Korean Radish Seed Harvest

I wrote a post about planting Korean radishes that I purchased at a grocery store back in March.  I wanted to see if I could get them to grow even though they’d been cut.  I also wanted to see if I could get seeds.


One of the radishes had been topped–the leafy part cut off.  It’s the one on the right above.  You can see it growing new leaves.  The other radish had it’s root cut off.

The radishes were just beginning to blossom when I moved them from California to Washington.

Little pods grew where the blossoms had been pollinated.  You can see them in the pic below…


The leaves started yellowing in May.  I stopped watering the radishes around mid-month.

The plants completely dried out.


There are little reddish-brown seeds in every pod.


Here’s the harvest from one plant, with 2 to 5 seeds in most of the pods…



There are some things I still don’t know about these plants.  Are they like some beets, that can take two years to go to seed?  When is too late to plant?  Can you plant in the fall and have them pop up in the spring?  We’ll see.  I’m planting some now and will plant more in late September.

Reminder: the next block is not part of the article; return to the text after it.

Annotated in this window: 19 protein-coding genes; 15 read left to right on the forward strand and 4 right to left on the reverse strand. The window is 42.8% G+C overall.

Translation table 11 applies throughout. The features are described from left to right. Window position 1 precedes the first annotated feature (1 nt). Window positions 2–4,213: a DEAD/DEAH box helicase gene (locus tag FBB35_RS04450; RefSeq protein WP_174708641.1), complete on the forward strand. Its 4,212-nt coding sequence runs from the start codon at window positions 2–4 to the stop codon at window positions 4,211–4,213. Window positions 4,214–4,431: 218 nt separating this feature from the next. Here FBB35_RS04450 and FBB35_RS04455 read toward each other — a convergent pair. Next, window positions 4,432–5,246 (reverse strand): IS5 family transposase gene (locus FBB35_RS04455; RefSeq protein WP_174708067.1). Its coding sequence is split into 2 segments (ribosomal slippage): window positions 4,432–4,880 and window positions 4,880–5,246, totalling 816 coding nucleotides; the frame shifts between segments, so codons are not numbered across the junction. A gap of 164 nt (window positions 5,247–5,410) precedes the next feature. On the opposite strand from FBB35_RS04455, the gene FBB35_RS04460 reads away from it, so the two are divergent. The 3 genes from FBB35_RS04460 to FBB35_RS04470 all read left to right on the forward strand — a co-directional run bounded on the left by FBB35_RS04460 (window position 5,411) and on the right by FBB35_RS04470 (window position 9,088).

2 thoughts on “Korean Radish Seed Harvest

  1. Hello,
    I am very interested in the progress you are making on these radishes. I use a lot of these radishes and have noticed that they like to sprout on my counter before I have used them. I cannot seem to find a growing guide to them at all. I have planted a cut piece with leaves (as you’ve shown in your flower pot on the left above) I hope it will grow but I’m not sure. I live in Arizona and the sun is harsh for this plant. My first attempt was a failure. The plant died quickly. I am now trying again.

  2. Korean radish is very fast growing. The best time to plant the large varieties is late summer-fall; if you plant on spring they usually bolt before producing anything. There are some bolt-resistant varieties though.

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